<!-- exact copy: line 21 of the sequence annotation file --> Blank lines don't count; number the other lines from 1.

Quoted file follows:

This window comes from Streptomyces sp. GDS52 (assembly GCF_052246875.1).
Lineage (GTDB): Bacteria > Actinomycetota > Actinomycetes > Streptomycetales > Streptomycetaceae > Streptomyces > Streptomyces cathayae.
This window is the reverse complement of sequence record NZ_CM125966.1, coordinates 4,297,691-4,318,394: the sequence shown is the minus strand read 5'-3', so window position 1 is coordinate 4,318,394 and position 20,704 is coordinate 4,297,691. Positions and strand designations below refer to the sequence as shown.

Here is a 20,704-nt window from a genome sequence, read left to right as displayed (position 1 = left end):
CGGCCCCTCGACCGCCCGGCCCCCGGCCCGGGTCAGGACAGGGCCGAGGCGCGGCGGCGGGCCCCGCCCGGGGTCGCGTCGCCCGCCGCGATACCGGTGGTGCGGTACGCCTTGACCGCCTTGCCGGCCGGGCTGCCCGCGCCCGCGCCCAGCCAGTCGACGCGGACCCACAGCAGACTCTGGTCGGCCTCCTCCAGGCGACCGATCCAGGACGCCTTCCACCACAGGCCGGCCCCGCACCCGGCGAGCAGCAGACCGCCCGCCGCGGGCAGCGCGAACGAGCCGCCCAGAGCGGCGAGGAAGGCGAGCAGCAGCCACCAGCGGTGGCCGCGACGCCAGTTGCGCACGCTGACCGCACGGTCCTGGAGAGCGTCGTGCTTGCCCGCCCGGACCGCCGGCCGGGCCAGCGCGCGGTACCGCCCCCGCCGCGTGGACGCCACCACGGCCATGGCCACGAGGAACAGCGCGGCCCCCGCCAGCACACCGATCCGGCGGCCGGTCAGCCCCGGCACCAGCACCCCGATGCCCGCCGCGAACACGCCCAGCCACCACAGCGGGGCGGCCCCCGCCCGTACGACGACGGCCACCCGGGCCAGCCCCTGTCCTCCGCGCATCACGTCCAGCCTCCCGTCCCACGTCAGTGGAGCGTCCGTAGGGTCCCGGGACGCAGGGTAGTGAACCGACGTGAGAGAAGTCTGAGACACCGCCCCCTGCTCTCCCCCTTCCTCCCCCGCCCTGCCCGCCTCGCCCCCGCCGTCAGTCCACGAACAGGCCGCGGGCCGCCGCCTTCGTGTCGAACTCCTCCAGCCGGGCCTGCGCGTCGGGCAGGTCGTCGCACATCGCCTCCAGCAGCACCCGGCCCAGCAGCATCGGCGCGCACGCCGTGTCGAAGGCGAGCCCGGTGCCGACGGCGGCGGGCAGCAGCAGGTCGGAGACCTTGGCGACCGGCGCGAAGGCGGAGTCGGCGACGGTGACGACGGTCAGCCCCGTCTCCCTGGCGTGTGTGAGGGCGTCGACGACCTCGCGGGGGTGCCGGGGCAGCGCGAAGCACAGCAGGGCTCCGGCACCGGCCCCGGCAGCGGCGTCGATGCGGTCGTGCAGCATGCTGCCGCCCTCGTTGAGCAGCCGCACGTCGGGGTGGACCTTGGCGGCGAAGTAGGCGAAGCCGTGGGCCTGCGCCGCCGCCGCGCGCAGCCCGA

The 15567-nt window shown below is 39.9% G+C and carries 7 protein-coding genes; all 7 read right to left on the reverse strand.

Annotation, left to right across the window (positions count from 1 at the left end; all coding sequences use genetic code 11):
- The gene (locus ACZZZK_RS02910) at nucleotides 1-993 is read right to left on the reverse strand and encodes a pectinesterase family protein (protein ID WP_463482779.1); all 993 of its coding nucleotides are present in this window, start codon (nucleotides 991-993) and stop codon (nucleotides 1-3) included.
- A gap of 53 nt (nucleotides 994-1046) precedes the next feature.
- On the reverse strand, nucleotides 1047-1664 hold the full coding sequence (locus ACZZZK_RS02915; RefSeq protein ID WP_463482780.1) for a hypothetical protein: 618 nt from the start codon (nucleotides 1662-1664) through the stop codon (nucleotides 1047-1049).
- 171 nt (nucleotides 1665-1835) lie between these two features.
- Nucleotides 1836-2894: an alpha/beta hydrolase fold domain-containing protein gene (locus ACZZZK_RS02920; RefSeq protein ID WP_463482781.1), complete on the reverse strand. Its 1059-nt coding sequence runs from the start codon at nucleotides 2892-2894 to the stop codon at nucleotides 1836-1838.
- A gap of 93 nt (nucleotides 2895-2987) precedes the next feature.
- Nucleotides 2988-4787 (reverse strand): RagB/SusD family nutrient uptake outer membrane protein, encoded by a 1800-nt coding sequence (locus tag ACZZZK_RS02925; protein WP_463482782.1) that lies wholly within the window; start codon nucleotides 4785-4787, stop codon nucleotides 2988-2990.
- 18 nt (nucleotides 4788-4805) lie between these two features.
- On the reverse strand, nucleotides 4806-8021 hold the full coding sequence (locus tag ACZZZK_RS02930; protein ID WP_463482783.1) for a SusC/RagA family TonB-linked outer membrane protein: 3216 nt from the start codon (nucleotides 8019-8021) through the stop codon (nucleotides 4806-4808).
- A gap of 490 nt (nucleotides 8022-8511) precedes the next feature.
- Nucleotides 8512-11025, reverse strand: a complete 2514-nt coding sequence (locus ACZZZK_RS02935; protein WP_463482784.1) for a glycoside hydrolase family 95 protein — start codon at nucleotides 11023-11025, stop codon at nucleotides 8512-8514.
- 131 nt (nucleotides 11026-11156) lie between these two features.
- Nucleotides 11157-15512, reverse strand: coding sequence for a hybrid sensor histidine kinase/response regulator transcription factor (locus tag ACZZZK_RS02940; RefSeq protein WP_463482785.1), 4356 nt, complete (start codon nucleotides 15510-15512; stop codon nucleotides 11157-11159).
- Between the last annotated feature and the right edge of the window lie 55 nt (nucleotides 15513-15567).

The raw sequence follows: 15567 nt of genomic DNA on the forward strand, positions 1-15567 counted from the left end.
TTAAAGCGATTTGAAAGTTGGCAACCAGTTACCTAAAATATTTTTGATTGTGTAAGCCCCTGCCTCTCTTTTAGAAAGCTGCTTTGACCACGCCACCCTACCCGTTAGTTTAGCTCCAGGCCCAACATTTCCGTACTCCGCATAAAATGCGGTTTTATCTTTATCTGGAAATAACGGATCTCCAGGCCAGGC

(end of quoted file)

- Between the last annotated feature and the right edge of the window lie 55 nt (nucleotides 15513-15567).